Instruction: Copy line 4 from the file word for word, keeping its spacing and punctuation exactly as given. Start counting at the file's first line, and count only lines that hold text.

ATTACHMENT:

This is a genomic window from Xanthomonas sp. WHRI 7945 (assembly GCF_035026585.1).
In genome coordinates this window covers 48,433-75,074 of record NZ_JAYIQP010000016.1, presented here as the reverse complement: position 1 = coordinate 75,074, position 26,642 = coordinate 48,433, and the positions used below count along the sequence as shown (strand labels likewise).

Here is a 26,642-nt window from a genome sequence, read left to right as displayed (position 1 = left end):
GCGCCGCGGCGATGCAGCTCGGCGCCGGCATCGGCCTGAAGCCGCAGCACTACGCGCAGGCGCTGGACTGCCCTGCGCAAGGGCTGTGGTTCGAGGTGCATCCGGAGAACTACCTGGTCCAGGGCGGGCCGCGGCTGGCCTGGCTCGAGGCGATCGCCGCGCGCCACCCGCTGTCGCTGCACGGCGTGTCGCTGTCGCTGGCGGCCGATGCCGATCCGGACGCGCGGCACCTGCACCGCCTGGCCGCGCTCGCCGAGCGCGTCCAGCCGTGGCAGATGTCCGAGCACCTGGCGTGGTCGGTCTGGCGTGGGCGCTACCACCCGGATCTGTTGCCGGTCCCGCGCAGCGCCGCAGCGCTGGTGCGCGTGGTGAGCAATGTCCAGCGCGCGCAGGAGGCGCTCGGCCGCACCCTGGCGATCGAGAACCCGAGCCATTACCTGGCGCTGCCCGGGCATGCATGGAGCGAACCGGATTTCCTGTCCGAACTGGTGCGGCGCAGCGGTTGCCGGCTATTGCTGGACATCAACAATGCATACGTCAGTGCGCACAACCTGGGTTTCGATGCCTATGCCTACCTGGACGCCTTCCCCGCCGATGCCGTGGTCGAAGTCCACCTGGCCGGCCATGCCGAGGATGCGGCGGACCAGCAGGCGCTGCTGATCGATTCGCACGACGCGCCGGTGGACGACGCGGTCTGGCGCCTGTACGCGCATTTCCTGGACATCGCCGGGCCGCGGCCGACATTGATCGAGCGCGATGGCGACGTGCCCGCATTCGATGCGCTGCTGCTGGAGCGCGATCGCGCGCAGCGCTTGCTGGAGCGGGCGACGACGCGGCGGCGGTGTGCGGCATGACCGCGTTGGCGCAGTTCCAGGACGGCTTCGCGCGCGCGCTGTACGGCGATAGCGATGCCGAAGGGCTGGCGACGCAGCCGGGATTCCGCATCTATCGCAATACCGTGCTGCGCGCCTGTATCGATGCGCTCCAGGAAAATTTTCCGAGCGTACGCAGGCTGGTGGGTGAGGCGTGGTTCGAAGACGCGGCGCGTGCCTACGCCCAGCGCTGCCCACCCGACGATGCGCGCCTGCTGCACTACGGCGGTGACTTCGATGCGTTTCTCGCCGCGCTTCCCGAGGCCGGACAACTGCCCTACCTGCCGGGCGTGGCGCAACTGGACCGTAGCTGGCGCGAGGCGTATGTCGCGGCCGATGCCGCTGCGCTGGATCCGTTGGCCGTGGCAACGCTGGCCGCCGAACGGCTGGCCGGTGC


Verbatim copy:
GCGCCGCGGCGATGCAGCTCGGCGCCGGCATCGGCCTGAAGCCGCAGCACTACGCGCAGGCGCTGGACTGCCCTGCGCAAGGGCTGTGGTTCGAGGTGCATCCGGAGAACTACCTGGTCCAGGGCGGGCCGCGGCTGGCCTGGCTCGAGGCGATCGCCGCGCGCCACCCGCTGTCGCTGCACGGCGTGTCGCTGTCGCTGGCGGCCGATGCCGATCCGGACGCGCGGCACCTGCACCGCCTGGCCGCGCTCGCCGAGCGCGTCCAGCCGTGGCAGATGTCCGAGCACCTGGCGTGGTCGGTCTGGCGTGGGCGCTACCACCCGGATCTGTTGCCGGTCCCGCGCAGCGCCGCAGCGCTGGTGCGCGTGGTGAGCAATGTCCAGCGCGCGCAGGAGGCGCTCGGCCGCACCCTGGCGATCGAGAACCCGAGCCATTACCTGGCGCTGCCCGGGCATGCATGGAGCGAACCGGATTTCCTGTCCGAACTGGTGCGGCGCAGCGGTTGCCGGCTATTGCTGGACATCAACAATGCATACGTCAGTGCGCACAACCTGGGTTTCGATGCCTATGCCTACCTGGACGCCTTCCCCGCCGATGCCGTGGTCGAAGTCCACCTGGCCGGCCATGCCGAGGATGCGGCGGACCAGCAGGCGCTGCTGATCGATTCGCACGACGCGCCGGTGGACGACGCGGTCTGGCGCCTGTACGCGCATTTCCTGGACATCGCCGGGCCGCGGCCGACATTGATCGAGCGCGATGGCGACGTGCCCGCATTCGATGCGCTGCTGCTGGAGCGCGATCGCGCGCAGCGCTTGCTGGAGCGGGCGACGACGCGGCGGCGGTGTGCGGCATGACCGCGTTGGCGCAGTTCCAGGACGGCTTCGCGCGCGCGCTGTACGGCGATAGCGATGCCGAAGGGCTGGCGACGCAGCCGGGATTCCGCATCTATCGCAATACCGTGCTGCGCGCCTGTATCGATGCGCTCCAGGAAAATTTTCCGAGCGTACGCAGGCTGGTGGGTGAGGCGTGGTTCGAAGACGCGGCGCGTGCCTACGCCCAGCGCTGCCCACCCGACGATGCGCGCCTGCTGCACTACGGCGGTGACTTCGATGCGTTTCTCGCCGCGCTTCCCGAGGCCGGACAACTGCCCTACCTGCCGGGCGTGGCGCAACTGGACCGTAGCTGGCGCGAGGCGTATGTCGCGGCCGATGCCGCTGCGCTGGATCCGTTGGCCGTGGCAACGCTGGCCGCCGAACGGCTGGCCGGTGC